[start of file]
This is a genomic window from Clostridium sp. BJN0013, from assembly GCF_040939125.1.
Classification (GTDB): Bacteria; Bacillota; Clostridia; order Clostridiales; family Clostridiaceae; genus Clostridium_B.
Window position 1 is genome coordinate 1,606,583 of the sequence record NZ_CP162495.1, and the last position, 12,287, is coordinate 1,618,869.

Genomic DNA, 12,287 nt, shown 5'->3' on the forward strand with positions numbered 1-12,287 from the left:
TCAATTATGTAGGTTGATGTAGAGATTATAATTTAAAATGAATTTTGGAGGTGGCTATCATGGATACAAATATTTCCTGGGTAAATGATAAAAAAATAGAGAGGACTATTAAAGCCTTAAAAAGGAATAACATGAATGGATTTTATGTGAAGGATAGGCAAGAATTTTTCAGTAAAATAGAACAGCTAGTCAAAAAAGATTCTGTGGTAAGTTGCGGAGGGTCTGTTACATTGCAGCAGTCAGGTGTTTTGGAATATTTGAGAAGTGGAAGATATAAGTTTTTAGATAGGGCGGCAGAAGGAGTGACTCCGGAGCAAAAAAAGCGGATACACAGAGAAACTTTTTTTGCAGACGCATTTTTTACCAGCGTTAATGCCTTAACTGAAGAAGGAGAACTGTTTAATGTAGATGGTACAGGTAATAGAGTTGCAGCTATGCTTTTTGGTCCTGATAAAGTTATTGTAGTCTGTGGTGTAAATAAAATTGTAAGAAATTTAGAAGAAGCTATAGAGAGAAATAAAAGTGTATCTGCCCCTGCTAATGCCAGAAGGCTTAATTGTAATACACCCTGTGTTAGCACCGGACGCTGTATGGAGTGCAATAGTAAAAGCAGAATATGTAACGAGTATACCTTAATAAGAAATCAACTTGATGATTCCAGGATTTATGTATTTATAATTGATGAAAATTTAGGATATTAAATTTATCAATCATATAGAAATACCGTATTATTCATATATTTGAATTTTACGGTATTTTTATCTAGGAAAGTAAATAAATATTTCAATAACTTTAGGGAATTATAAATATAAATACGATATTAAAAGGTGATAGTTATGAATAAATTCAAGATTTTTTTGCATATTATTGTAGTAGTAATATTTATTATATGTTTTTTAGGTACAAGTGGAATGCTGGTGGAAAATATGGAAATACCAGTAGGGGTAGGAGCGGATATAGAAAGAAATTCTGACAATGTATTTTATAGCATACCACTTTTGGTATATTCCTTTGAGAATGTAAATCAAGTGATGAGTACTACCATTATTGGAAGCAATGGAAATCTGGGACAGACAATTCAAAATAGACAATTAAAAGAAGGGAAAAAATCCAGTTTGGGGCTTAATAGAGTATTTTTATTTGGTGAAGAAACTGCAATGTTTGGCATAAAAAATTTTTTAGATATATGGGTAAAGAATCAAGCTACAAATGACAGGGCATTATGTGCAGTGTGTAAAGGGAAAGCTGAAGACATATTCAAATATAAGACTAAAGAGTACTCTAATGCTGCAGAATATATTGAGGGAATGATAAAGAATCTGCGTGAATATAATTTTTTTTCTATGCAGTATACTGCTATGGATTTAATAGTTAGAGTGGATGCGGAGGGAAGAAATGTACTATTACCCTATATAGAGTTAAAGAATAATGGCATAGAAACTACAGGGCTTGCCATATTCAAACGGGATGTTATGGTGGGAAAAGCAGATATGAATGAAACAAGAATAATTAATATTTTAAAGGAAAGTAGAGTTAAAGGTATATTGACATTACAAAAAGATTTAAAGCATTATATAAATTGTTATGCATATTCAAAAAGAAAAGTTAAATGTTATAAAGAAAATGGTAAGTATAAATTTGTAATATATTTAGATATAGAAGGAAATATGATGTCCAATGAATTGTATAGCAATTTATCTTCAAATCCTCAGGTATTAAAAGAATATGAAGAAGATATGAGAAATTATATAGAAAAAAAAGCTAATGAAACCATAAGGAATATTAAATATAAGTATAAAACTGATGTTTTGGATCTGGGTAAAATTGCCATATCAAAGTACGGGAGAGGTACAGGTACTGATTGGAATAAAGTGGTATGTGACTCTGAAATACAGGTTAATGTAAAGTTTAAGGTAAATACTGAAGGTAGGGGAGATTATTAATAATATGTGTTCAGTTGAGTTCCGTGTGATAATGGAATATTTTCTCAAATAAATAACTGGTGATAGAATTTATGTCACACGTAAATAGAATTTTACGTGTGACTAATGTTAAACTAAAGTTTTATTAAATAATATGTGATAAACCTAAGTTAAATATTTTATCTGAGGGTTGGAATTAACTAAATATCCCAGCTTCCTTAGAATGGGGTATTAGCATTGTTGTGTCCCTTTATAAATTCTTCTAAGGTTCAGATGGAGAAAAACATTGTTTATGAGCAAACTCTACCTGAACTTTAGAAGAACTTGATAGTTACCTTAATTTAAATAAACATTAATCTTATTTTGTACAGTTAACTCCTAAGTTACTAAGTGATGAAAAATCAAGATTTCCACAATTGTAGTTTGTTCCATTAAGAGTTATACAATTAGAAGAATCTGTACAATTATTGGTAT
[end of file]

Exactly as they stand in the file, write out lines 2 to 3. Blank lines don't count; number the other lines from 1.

Classification (GTDB): Bacteria; Bacillota; Clostridia; order Clostridiales; family Clostridiaceae; genus Clostridium_B.
Window position 1 is genome coordinate 1,606,583 of the sequence record NZ_CP162495.1, and the last position, 12,287, is coordinate 1,618,869.